Blue Mountain Tribe, an award-winning band that’s entertained Tehachapi crowds for more than a decade, will perform at the Gathering of Nations Pow Wow in Albuquerque, N.M., on April 28.
Group founder Robin Hairston said he was excited to learn that the local band made up of all indigenous musicians was selected to perform at what is said to be the largest pow wow in the world.
“This is a huge honor, since a thousand bands applied and only eight bands make it,” Hairston said. “The event is televised on PBS and 15 other television stations, 30,000 people come to the three-day event from all over the world and Tehachapi’s own band made it.”
Melissa Sanchez of Emergence Productions confirmed that the band will be among featured performers on Stage 49, the premier music stage at the pow wow. Stage 49 features indigenous traditional and contemporary artists in a variety of genres including rock, blues, reggae, hip hop, country and more.
According to the New Mexico Department of Tourism, more than 3,000 indigenous, Native American and Indian dancers and singers representing more than 500 tribes from Canada and the United States participate in the event every year.
A horse and rider parade and the Miss Indian World competition are also part of the event.
Hairston named the group after the appearance of the Tehachapi Mountains as he was driving toward them one afternoon with sunlight and shadows making the mountains appear to be blue from a distance.
The band has had some different members through the years. Current members and their nations are Hairston, from the Chiricahua Apache Nation, who sings and plays harmonica; his son Caleb Hairston, lead guitar, also from the Chiricahua Apache Nation; Pat Mata, drummer, from the Northern Band Chumash-Yokuts Nation and Jeff CooperHawk who plays bass and is from the Cherokee Nation.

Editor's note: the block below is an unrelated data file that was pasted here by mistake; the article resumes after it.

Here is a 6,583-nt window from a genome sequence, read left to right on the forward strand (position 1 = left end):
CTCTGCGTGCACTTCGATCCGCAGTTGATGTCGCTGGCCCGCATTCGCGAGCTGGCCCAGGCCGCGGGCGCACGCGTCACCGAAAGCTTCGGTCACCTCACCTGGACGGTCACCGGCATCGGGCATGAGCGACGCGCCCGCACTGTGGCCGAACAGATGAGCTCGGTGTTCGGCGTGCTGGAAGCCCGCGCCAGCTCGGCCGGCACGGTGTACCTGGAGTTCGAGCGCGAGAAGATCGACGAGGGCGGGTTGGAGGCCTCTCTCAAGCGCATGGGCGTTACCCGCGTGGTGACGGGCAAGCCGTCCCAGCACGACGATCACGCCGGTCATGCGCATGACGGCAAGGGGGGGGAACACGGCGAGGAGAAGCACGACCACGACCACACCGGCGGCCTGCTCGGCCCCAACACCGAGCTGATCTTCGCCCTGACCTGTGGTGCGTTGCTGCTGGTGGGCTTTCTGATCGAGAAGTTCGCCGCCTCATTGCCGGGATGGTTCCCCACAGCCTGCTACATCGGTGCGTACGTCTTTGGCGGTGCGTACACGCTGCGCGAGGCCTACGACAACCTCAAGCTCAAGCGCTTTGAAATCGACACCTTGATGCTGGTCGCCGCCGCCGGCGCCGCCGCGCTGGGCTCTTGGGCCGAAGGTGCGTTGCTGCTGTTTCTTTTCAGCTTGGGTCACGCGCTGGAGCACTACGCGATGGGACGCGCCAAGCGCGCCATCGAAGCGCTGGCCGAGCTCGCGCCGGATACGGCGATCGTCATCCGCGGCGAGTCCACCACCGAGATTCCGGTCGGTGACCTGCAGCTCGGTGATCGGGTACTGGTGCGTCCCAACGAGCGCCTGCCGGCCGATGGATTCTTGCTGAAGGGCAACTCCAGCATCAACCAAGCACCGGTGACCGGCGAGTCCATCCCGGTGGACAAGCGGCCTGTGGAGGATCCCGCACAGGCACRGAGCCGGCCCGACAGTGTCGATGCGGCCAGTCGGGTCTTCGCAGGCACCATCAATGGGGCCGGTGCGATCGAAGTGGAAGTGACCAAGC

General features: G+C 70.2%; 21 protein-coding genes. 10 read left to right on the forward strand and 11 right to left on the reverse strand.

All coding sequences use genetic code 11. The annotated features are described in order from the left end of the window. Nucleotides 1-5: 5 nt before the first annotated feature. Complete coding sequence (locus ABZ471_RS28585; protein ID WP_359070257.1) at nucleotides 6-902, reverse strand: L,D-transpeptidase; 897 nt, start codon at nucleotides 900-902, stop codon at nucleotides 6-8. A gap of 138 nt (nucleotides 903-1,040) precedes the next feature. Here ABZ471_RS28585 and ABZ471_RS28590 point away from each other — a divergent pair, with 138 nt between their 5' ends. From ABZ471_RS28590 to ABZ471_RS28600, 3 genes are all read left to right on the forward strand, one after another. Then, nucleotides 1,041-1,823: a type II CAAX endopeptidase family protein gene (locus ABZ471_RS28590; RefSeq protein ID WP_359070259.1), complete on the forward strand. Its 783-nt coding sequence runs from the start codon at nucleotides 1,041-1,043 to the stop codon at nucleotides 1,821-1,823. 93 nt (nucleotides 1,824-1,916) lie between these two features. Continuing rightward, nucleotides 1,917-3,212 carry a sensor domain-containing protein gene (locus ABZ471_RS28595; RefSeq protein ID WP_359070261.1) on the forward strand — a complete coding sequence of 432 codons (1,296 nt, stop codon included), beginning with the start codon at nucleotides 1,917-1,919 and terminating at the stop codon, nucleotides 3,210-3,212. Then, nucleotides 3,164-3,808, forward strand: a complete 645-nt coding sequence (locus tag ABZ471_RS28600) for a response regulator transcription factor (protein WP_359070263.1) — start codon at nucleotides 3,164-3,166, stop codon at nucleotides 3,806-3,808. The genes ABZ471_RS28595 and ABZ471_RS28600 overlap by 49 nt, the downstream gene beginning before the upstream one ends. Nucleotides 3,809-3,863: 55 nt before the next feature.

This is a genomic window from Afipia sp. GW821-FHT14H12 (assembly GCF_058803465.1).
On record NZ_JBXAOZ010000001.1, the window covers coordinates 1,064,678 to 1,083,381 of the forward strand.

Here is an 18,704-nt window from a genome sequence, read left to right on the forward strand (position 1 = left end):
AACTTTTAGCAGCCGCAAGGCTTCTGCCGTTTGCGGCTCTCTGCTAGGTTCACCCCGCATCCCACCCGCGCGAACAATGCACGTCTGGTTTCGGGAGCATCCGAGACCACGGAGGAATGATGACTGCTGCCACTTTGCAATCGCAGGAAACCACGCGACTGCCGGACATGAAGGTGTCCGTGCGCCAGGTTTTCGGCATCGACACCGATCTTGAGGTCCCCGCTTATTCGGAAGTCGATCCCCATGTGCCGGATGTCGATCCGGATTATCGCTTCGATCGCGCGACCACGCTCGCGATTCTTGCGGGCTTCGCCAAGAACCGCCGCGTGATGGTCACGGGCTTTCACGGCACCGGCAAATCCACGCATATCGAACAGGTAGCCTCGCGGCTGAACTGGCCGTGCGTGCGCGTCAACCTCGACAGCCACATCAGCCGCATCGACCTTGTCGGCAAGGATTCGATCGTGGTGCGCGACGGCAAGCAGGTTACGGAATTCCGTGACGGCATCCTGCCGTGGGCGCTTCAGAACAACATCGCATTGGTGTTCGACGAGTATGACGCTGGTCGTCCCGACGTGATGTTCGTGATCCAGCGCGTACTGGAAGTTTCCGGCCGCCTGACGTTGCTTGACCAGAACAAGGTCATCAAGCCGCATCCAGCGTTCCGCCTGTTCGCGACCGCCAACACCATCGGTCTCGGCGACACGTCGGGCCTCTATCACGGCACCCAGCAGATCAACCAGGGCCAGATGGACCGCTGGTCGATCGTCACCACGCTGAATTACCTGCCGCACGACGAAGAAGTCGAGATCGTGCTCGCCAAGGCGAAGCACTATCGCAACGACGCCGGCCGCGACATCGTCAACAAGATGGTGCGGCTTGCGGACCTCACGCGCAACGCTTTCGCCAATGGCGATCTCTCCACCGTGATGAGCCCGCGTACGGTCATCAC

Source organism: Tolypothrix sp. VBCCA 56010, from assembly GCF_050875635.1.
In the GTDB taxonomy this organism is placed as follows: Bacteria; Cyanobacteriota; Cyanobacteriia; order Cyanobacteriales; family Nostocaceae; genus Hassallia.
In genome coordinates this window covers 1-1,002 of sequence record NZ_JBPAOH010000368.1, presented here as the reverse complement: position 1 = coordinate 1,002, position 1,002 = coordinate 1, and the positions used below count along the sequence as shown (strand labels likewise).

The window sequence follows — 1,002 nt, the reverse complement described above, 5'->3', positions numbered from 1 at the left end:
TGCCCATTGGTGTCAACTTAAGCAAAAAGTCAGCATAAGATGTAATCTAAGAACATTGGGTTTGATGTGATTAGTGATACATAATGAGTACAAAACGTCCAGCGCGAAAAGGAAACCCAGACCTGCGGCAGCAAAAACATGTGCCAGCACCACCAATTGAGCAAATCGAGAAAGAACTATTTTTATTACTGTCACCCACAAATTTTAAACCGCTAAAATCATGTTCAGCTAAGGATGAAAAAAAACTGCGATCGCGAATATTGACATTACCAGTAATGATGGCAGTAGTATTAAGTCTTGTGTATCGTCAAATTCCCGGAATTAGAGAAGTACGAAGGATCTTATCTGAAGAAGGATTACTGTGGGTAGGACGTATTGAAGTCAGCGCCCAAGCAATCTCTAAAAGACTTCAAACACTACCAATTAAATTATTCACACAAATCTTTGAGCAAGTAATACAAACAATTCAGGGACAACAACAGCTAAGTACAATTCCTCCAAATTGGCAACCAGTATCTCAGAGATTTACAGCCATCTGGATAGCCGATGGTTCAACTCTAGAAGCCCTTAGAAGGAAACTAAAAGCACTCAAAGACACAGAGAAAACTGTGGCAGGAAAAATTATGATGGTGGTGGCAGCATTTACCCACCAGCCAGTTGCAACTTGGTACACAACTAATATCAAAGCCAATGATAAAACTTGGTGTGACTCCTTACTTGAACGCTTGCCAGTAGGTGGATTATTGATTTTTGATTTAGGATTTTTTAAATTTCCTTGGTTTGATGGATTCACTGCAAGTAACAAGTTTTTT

As a “band of brothers,” the Blue Mountain Tribe has created original songs focused on Native American experiences. The band has received numerous accolades since its formation. In particular, the song “Pray for Our Planet” won Best Music Video at the INDO French International Film Festival, the Latino and Native American Film Festival and the Las Vegas Film Festival.
The song was written in the wake of the COVID-19 pandemic, after Lakota Native American spiritual leader Chief Arvol Looking Horse asked the band to pray for healing.
Although the band has won awards and achieved commercial success, Hairston said its mission isn’t about garnering wealth and fame.
It’s all about raising awareness, helping others, and making the world a better place, he said.
For more information about the Gathering of Nations Pow Wow visit gatheringofnations.com. More information about Blue Mountain Tribe is online at bluemountaintribecom.
Claudia Elliott is a freelance journalist and former editor of the Tehachapi News. She lives in Tehachapi and can be reached by email: firstname.lastname@example.org.
Sorry, there are no recent results for popular commented articles.